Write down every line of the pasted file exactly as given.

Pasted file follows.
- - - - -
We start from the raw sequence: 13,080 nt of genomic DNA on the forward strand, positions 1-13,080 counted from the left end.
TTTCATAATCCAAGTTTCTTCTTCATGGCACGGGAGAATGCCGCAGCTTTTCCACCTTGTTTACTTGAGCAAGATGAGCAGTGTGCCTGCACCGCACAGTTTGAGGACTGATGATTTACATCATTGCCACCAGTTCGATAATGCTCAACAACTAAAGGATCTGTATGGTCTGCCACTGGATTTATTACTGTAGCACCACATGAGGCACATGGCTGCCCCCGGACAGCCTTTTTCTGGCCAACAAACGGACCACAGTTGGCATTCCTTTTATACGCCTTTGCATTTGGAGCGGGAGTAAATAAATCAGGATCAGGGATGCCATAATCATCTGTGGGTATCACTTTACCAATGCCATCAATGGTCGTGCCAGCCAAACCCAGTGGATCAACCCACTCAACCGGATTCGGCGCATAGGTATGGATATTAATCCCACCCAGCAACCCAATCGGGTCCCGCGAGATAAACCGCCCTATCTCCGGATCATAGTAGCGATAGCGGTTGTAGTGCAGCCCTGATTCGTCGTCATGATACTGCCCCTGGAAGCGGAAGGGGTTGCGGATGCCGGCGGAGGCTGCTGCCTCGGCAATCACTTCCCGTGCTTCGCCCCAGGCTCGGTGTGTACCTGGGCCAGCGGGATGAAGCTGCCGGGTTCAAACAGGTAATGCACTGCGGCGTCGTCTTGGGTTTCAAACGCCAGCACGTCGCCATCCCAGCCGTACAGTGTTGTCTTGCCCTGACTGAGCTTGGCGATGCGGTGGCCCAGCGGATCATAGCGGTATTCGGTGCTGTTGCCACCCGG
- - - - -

We start from the raw sequence: 13,080 nt of genomic DNA on the forward strand, positions 1-13,080 counted from the left end.
TTTCATAATCCAAGTTTCTTCTTCATGGCACGGGAGAATGCCGCAGCTTTTCCACCTTGTTTACTTGAGCAAGATGAGCAGTGTGCCTGCACCGCACAGTTTGAGGACTGATGATTTACATCATTGCCACCAGTTCGATAATGCTCAACAACTAAAGGATCTGTATGGTCTGCCACTGGATTTATTACTGTAGCACCACATGAGGCACATGGCTGCCCCCGGACAGCCTTTTTCTGGCCAACAAACGGACCACAGTTGGCATTCCTTTTATACGCCTTTGCATTTGGAGCGGGAGTAAATAAATCAGGATCAGGGATGCCATAATCATCTGTGGGTATCACTTTACCAATGCCATCAATGGTCGTGCCAGCCAAACCCAGTGGATCAACCCACTCAACCGGATTCGGCGCATAGGTATGGATATTAATCCCACCCAGCAACCCAATCGGGTCCCGCGAGATAAACCGCCCTATCTCCGGATCATAGTAGCGATAGCGGTTGTAGTGCAGCCCTGATTCGTCGTCATGATACTGCCCCTGGAAGCGGAAGGGGTTGCGGATGCCGGCGGAGGCTGCTGCCTCGGCAATCACTTCCCGTGCTTCGCCCCAGGCTCGGTGTGTACCTGGGCCAGCGGGATGAAGCTGCCGGGTTCAAACAGGTAATGCACTGCGGCGTCGTCTTGGGTTTCAAACGCCAGCACGTCGCCATCCCAGCCGTACAGTGTTGTCTTGCCCTGACTGAGCTTGGCGATGCGGTGGCCCAGCGGATCATAGCGGTATTCGGTGCTGTTGCCACCCGG